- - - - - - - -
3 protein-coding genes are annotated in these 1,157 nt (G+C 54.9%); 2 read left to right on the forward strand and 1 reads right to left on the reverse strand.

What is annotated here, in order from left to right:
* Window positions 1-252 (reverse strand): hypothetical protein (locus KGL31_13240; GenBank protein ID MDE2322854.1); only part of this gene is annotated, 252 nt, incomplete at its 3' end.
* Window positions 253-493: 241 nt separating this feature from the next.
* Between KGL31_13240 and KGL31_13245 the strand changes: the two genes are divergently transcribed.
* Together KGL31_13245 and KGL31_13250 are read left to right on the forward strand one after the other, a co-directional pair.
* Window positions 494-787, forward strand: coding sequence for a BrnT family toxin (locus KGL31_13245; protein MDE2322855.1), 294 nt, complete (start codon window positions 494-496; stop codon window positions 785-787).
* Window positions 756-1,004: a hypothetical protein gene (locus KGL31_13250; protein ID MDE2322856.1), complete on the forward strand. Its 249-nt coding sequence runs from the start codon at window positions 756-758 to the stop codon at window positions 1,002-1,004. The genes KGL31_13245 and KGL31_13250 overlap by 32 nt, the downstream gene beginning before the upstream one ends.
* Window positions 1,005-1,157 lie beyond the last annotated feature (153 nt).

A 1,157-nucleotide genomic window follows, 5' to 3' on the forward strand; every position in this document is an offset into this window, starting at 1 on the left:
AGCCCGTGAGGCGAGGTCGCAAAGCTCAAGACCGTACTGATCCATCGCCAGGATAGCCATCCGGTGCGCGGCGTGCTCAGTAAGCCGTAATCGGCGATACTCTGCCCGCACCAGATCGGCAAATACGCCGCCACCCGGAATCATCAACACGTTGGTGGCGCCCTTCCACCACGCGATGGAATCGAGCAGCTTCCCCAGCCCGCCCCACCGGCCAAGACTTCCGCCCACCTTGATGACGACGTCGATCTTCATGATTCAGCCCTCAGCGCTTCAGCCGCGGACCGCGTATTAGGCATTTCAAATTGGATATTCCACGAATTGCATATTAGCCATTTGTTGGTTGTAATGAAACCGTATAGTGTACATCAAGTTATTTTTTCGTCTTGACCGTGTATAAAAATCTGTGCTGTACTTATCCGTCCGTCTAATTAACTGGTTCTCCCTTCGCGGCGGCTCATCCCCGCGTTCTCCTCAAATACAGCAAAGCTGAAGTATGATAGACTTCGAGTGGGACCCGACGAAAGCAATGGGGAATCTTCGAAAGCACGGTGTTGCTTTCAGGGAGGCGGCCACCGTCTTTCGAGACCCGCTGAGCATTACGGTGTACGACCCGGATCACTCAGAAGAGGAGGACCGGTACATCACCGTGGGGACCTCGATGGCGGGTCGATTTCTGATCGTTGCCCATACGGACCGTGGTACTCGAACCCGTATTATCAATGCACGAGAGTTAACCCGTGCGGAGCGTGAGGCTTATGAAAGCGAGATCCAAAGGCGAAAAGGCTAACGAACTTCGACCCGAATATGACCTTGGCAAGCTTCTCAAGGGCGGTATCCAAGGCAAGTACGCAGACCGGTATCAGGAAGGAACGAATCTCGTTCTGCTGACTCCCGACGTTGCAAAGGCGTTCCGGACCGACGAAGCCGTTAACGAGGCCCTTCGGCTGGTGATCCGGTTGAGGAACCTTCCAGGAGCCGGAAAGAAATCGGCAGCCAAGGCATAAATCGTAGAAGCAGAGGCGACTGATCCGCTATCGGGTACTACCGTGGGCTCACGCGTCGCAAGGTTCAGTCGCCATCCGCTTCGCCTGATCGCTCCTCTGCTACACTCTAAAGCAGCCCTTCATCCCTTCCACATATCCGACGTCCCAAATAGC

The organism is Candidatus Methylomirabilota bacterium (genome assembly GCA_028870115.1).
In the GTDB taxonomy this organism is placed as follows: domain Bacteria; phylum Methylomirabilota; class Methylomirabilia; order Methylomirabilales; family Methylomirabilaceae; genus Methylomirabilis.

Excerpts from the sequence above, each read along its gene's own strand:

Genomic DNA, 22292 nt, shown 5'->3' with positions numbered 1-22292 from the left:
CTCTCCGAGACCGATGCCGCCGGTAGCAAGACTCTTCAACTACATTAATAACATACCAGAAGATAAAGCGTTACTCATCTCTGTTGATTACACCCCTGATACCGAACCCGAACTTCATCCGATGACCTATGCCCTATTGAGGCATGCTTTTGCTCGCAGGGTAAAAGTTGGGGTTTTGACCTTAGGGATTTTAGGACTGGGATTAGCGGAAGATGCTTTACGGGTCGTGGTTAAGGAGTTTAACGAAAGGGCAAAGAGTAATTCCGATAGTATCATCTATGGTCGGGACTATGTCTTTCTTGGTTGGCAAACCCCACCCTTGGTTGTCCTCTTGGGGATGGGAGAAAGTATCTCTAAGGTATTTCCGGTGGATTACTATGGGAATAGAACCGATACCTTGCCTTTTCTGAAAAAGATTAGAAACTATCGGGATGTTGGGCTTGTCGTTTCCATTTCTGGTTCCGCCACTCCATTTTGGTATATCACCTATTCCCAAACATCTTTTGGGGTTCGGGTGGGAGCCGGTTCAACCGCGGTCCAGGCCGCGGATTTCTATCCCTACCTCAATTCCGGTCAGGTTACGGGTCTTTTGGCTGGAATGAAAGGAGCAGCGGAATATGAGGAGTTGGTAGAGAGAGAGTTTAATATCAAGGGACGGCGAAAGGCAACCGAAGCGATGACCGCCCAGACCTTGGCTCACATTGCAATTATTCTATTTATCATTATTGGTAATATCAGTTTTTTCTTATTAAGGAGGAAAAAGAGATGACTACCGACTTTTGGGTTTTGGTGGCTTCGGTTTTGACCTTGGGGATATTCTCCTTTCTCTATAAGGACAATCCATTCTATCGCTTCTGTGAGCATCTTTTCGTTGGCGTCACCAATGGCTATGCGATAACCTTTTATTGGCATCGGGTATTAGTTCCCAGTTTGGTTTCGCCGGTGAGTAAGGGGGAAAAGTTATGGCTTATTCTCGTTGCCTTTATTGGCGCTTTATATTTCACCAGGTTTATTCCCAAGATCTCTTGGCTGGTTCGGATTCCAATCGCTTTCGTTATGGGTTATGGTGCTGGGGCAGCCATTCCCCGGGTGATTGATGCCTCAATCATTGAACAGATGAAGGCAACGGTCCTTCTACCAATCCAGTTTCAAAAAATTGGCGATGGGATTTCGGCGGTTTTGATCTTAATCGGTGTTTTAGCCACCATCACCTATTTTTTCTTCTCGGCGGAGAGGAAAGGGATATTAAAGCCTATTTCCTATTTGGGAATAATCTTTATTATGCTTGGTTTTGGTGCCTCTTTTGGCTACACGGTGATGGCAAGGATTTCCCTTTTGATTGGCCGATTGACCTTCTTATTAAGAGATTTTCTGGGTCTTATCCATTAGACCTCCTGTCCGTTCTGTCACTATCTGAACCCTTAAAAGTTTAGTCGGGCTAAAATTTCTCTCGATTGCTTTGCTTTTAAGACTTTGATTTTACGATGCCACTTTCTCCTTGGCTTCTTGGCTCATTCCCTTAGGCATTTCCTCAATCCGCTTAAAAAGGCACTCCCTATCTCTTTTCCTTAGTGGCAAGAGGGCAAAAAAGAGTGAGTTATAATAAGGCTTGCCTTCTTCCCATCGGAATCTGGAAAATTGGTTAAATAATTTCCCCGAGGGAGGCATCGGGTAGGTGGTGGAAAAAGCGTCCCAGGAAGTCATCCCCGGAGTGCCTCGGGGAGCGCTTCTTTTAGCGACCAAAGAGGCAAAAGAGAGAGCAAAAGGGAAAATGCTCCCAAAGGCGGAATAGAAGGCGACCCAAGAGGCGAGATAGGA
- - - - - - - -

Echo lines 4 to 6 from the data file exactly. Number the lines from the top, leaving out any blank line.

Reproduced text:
* Window positions 253-493: 241 nt separating this feature from the next.
* Between KGL31_13240 and KGL31_13245 the strand changes: the two genes are divergently transcribed.
* Together KGL31_13245 and KGL31_13250 are read left to right on the forward strand one after the other, a co-directional pair.